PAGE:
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He or zie? Queer lawyer who asked CJI for pronouns in court slips seeks ‘truly equal citizenship’

Delhi lawyer Rohin Bhatt got 'death threats' after his letter to CJI came out in public domain. He sought inclusion of section in SC advocates' appearance slips for mentioning pronouns.

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New Delhi: If an advocate’s promotion as judge is being delayed “for the simple reason that he is gay”, then it is high time that the country’s top court leads by example by taking appropriate measures to ensure inclusivity is observed not just in letter, but also in spirit. 

Queer lawyer Rohin Bhatt expressed these views while speaking to ThePrint about a letter he wrote to Chief Justice of India (CJI) DY Chandrachud, seeking changes in apex court procedures to end discrimination against the queer community. 

Suggesting what steps can be taken to start with, Bhatt requested the CJI to modify the appearance slips for lawyers in the apex court. The lawyer, who practices in the SC, sought the inclusion of an additional column in the slip for mentioning people’s pronouns so that they may be correctly used in the court’s orders and judgments.

“While this may seem simple, and such a change will only require an administrative direction from you, it will go a long way in affirming the identities of the queer lawyers that appear before the Supreme Court,” Bhatt wrote to the CJI in an email on 26 November. There has not been any acknowledgment of the letter from the CJI’s office yet, he told ThePrint.

He further said that he wanted to draw Chandrachud’s attention to this issue because “it is for the first time we have a chief justice who has been vocal about being inclusive and changing the system.”

Noting how the queer population has been discriminated against for decades, Bhatt said he had experienced it first-hand, adding that the CJI’s vocal stand about these issues gave him hope that Chandrachud will bring some changes during his tenure at the Supreme Court. 

In his letter, Bhatt also provided a sample appearance slip where he has added the pronouns column of the advocate.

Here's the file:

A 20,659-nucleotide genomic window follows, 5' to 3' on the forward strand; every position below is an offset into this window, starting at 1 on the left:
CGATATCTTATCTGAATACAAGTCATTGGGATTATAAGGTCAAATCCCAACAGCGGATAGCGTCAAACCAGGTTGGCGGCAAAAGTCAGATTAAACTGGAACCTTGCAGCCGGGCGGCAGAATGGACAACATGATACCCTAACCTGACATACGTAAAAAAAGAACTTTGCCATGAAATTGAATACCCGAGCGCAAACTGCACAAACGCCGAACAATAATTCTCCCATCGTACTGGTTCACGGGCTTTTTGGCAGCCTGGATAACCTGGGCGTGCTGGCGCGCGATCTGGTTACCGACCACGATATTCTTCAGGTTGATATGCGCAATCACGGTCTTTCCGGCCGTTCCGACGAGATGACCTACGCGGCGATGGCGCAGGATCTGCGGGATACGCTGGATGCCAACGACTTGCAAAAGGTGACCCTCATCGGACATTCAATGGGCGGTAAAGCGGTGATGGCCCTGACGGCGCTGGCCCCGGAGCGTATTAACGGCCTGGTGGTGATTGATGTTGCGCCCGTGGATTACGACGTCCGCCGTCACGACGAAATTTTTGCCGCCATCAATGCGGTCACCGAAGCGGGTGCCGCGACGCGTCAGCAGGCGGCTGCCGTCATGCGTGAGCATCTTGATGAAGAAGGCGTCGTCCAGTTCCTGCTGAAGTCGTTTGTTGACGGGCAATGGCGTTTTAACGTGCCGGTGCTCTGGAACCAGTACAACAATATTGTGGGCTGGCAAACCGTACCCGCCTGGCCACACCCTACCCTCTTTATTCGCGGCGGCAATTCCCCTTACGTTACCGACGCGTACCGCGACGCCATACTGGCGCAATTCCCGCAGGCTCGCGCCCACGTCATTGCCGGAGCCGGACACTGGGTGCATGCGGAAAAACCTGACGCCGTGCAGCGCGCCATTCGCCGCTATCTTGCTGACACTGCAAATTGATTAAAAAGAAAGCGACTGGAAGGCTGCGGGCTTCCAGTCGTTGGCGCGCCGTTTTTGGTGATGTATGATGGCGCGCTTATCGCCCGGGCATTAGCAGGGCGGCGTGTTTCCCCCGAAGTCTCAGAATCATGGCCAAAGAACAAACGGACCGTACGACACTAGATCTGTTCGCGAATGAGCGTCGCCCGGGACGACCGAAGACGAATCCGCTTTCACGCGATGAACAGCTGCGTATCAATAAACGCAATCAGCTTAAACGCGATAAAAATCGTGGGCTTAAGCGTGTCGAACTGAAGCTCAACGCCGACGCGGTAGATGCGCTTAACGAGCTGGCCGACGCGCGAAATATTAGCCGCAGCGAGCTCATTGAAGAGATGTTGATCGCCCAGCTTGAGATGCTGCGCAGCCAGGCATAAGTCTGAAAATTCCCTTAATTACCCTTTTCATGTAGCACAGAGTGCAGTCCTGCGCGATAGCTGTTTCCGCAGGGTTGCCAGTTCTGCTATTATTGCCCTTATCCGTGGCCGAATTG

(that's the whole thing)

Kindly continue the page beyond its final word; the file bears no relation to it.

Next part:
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What are pronouns?

Pronouns are linguistic tools that are used to refer to people with terms such as they/them/theirs, she/her/hers, he/him/his, or even zie/zir/zirs. These help people belonging to transgender, genderqueer, or gender-expansive communities to identify themselves according to their gender and sexual orientation.

In the present form of the appearance slip of the Supreme Court, there is no separate column for pronouns, just for the advocate’s name and enrolment number. In the high courts, a blank chit is provided where the advocates can write their names the way they wish to, with or without the salutation such as Mr, Miss, Mrs, Shri or Shrimati.

In lower courts, the judge verbally asks the present counsel’s name to write in the decrees and orders. Often, they don’t mention names and simply mark presence as “counsel for plaintiff”, a Delhi-based lawyer told ThePrint. 

‘Language inflicts symbolic violence’

Bhatt highlighted in his letter to the CJI how language “can often inflict symbolic violence on transgender litigants and lawyers in court” and leads to enhancing gender dysphoria which can cause psychological distress.

“Use of correct pronouns in orders and judgments of the court will affirm identities and challenge discriminatory attitudes, which, as your lordship will be well aware, is heightened when the subject of these attitudes is queer,” he wrote, adding that “the wrong pronouns in orders and judgments can disempower, demean, and reinforce exclusion”.

People’s pronouns should not be assumed based on name, appearance, or voice, he said.

However, he told ThePrint that “this letter is not the last of its kind nor is this letter going to solve our problems.”